- Author: Carmen Kappos
“Overwatering is the number one killer of houseplants,” says Mr. Ernesto Sandoval, Manager and Curator of the UC Davis Botanical Conservatory. Overwatering encourages disease, pests, and can smother roots that need oxygen. With overwatering, roots can die and rot.
When to water depends on many things: the type of plant, the amount of light, temperature, the potting mix. All these things have an effect on when the plant will need water. So how to tell when to water?
Here are some good tips on determining when to water your houseplants.
- Your finger is a really good moisture meter. Use your finger to check for moisture in the top 1” of potting mix.
- Leafy plants: let the potting mix start to dry until barely moist between watering.
- Succulents and stem succulents: the top 1” of potting mix should feel mostly dry between watering.
- Get familiar with how heavy the pot is right after watering, dry potting mix is much lighter in weight than when it is wet.
- Dry potting mix is also lighter in color than wet potting mix.
- Water so that some water drains out the hole in the bottom. This ensures that the water has gone into the entire pot and has reached the root zone.
- Do not let the pot sit in water, empty the saucer or tray after watering. Drained water contains salts and minerals that can be reabsorbed into the pot. This briny water is not good for the roots.
- Pots can be elevated with material like pebbles, in the tray, to keep the pot from touching drained water.
- Usually tap water is ok to use for most houseplants, however softened water contains salt that will quickly kill plants. Water with Boron should not be used on container plants.
- Water from wells may be ok to use, it depends on the amount of minerals dissolved in the well water.
- If there is a buildup of crusty minerals on the pot or potting mix, gently remove the crust and flush out the pot with clean water that does not have minerals, then let drain.
- Use a well-draining potting mix. Most commercial potting mixes hold too much water. Small pumice rock sold at plant nurseries can be added at half the total volume to improve drainage in potting mixes.
The UC Davis Conservatory houses over 3000 plants in more than 150 different plant families. Responsible for the care and development of the collection, with a degree in plant biology, Mr. Sandoval has watered and cares for many plants. In his video talk on houseplants Mr. Sandoval advises to err on the side of under watering. Check out his talk on houseplants at: https://youtu.be/n60Iia0XxUE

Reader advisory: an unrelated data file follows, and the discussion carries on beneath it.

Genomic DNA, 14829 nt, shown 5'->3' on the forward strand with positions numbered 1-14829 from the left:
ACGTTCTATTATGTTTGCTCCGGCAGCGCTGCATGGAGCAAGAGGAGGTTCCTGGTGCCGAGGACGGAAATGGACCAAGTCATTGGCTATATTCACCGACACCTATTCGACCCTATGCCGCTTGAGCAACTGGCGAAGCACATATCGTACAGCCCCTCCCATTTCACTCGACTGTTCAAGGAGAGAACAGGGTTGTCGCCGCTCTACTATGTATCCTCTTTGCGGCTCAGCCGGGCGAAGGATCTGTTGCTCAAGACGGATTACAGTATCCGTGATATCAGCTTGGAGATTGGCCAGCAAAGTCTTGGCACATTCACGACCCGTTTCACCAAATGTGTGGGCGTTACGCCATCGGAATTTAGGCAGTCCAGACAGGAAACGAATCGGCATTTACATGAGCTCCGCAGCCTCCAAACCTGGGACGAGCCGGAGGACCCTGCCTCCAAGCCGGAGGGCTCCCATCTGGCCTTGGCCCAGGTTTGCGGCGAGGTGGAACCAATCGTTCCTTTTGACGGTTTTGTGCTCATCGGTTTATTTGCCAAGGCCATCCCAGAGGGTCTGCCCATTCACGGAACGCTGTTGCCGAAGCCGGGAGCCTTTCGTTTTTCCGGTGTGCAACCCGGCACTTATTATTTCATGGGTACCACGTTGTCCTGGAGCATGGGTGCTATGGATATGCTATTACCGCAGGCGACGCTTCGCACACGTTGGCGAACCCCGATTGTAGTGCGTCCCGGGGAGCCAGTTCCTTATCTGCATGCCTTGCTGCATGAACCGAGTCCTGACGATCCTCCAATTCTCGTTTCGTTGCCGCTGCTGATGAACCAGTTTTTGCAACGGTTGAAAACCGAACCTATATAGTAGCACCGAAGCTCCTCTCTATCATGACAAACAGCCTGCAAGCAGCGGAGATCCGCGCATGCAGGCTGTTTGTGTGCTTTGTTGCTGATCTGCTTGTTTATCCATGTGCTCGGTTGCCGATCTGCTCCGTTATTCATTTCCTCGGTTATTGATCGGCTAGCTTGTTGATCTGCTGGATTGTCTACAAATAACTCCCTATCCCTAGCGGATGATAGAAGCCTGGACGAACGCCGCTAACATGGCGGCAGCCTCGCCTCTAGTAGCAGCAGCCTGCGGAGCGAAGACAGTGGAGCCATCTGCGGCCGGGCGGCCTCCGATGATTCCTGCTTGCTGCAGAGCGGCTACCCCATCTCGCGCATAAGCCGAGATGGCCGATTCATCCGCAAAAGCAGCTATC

Bonus tips from the editor: If you're seeing lots of little gnats buzzing around the pot, you're probably keeping the plants too wet. Seeing lots of burned edges on leaves? Either you have accumulated salts or may be getting plants too dry between waterings.
What more appropriate house plant than a String of Hearts to help celebrate Valentine's Day? A generous friend of mine who is a lifelong gardener and also a master gardener in our Inyo-Mono Master Gardener group gave me her plant when I expressed interest in the lovely long trailing stems and heart shaped leaves. They are a succulent leaf about an inch wide, with a wonderful grey pattern providing quite a lot of visual interest. The backs of the leaves have a purple hue. Along the stems, the plant also produces funny little flowers which are about a half an inch long and vase-shaped with purple stamens protruding out of the end of the flower. These small flowers start out white, turning purplish as they age.
The botanical name of String of Hearts is Ceropegia woodii, also classified as Ceropegia linearis subspecies woodii. Like many of our fascinating house and landscape plants it originates in Africa where it is found from Zimbabwe to South Africa. The plant was officially collected in 1881 by John Medly Wood. J.M. Wood had many plants named after him, he was a self-trained botanist and, for a span of about 31 years, was the curator of Durban Botanic Gardens which is still an active botanic garden located just outside of Durban, South Africa. J.M. Wood collected the plant which was hanging from rocks, and as house plants they are wonderful in hanging baskets or looped up and over a frame or trained around a circular frame.
Ceropegia are classified in the Apocynaceae Family, Subfamily Asclepidia, the Milkweeds. All of the Ceropegia , scientific name from keros meaning wax and pege meaning fountain, have similar vase shaped flowers leading to common names like Dutchman's Pipe and Wineglass Flower. In their native habitat, the flowers are commonly pollinated by small flies. Tiny hairs on the inside of the flower trap the flies for a short time, the flies pollinating as they work to get out and emerging with pollen on their bodies. As they are fly pollinated, some of the flowers have an aroma only a fly would love, but on String of Hearts I have not detected any bad odor. Other common names for C. woodii are Sweetheart Vine, Hearts Entangled & Tangle Vine due to its ability to tangle each stem very readily. That is a characteristic I can vouch for. I wanted to see how long each stem was on my gift plant, and had quite a wrangle straightening one stem out to measure. Some websites list the stems as growing to 4 feet, but the stem I measured came to just short of 14 feet.
Ceropegia woodii needs a fast draining potting mix or the tubers and roots may rot. A commercial cactus mix works well, adding more perlite or sand to the mix to help with drainage. Water moderately and let the pot dry out between watering. Be careful not to overwater especially in the winter months. They only thrive outdoors in Subtropical and Tropical areas. In the Owens Valley where temperatures are high in the summer a potted String of Hearts may be taken outside to partial shade, but be careful of night time lows as they do not do well in temperatures lower than 60 degrees. In the house provide bright light for 3 to 4 hours per day in full to partial sun, doing well in normal room temperatures in the 60 degree range up to 75 degrees Fahrenheit. They seem to perform well in a crowded pot, so should not need repotting often. When it is time to repot, it is best done in spring, before they really start growing again. During the growing season, fertilize sparingly with a low nitrogen houseplant fertilizer at half strength of usual dosage, this could be done as much as once a month. Common pests are mealybugs, aphids and scale insects. Also watch for these at the soil line where they may go undetected.